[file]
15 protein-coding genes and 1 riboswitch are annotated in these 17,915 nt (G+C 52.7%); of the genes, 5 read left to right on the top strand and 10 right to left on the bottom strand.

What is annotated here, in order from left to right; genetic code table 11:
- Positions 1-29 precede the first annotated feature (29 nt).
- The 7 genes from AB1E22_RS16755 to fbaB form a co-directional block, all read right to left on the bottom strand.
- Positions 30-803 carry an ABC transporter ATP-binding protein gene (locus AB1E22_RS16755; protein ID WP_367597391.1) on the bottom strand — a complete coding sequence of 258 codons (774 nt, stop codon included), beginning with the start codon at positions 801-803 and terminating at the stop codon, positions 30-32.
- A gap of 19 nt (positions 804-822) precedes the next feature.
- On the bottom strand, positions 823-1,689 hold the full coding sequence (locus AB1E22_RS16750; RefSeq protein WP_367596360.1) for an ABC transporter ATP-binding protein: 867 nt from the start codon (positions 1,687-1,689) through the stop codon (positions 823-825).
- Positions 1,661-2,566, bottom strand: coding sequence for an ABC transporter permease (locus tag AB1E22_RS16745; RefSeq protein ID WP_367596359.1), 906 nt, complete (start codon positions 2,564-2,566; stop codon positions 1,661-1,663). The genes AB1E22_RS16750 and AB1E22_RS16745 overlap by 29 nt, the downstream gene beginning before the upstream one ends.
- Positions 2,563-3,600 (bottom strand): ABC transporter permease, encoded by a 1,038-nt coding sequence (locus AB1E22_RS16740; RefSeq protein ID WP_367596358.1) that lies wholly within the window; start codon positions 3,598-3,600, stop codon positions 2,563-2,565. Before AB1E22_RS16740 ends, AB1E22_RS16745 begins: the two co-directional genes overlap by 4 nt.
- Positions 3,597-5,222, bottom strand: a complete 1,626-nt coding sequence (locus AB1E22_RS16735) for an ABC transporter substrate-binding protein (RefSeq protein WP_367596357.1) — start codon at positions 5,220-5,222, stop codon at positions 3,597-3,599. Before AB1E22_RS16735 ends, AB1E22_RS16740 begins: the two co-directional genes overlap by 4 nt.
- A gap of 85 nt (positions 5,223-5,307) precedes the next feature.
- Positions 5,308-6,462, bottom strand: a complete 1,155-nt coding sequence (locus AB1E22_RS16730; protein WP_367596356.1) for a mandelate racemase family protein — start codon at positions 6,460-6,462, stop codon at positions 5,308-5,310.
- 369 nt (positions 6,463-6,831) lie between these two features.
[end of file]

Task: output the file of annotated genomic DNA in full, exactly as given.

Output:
15 protein-coding genes and 1 riboswitch are annotated in these 17,915 nt (G+C 52.7%); of the genes, 5 read left to right on the top strand and 10 right to left on the bottom strand.

What is annotated here, in order from left to right; genetic code table 11:
- Positions 1-29 precede the first annotated feature (29 nt).
- The 7 genes from AB1E22_RS16755 to fbaB form a co-directional block, all read right to left on the bottom strand.
- Positions 30-803 carry an ABC transporter ATP-binding protein gene (locus AB1E22_RS16755; protein ID WP_367597391.1) on the bottom strand — a complete coding sequence of 258 codons (774 nt, stop codon included), beginning with the start codon at positions 801-803 and terminating at the stop codon, positions 30-32.
- A gap of 19 nt (positions 804-822) precedes the next feature.
- On the bottom strand, positions 823-1,689 hold the full coding sequence (locus AB1E22_RS16750; RefSeq protein WP_367596360.1) for an ABC transporter ATP-binding protein: 867 nt from the start codon (positions 1,687-1,689) through the stop codon (positions 823-825).
- Positions 1,661-2,566, bottom strand: coding sequence for an ABC transporter permease (locus tag AB1E22_RS16745; RefSeq protein ID WP_367596359.1), 906 nt, complete (start codon positions 2,564-2,566; stop codon positions 1,661-1,663). The genes AB1E22_RS16750 and AB1E22_RS16745 overlap by 29 nt, the downstream gene beginning before the upstream one ends.
- Positions 2,563-3,600 (bottom strand): ABC transporter permease, encoded by a 1,038-nt coding sequence (locus AB1E22_RS16740; RefSeq protein ID WP_367596358.1) that lies wholly within the window; start codon positions 3,598-3,600, stop codon positions 2,563-2,565. Before AB1E22_RS16740 ends, AB1E22_RS16745 begins: the two co-directional genes overlap by 4 nt.
- Positions 3,597-5,222, bottom strand: a complete 1,626-nt coding sequence (locus AB1E22_RS16735) for an ABC transporter substrate-binding protein (RefSeq protein WP_367596357.1) — start codon at positions 5,220-5,222, stop codon at positions 3,597-3,599. Before AB1E22_RS16735 ends, AB1E22_RS16740 begins: the two co-directional genes overlap by 4 nt.
- A gap of 85 nt (positions 5,223-5,307) precedes the next feature.
- Positions 5,308-6,462, bottom strand: a complete 1,155-nt coding sequence (locus AB1E22_RS16730; protein WP_367596356.1) for a mandelate racemase family protein — start codon at positions 6,460-6,462, stop codon at positions 5,308-5,310.
- 369 nt (positions 6,463-6,831) lie between these two features.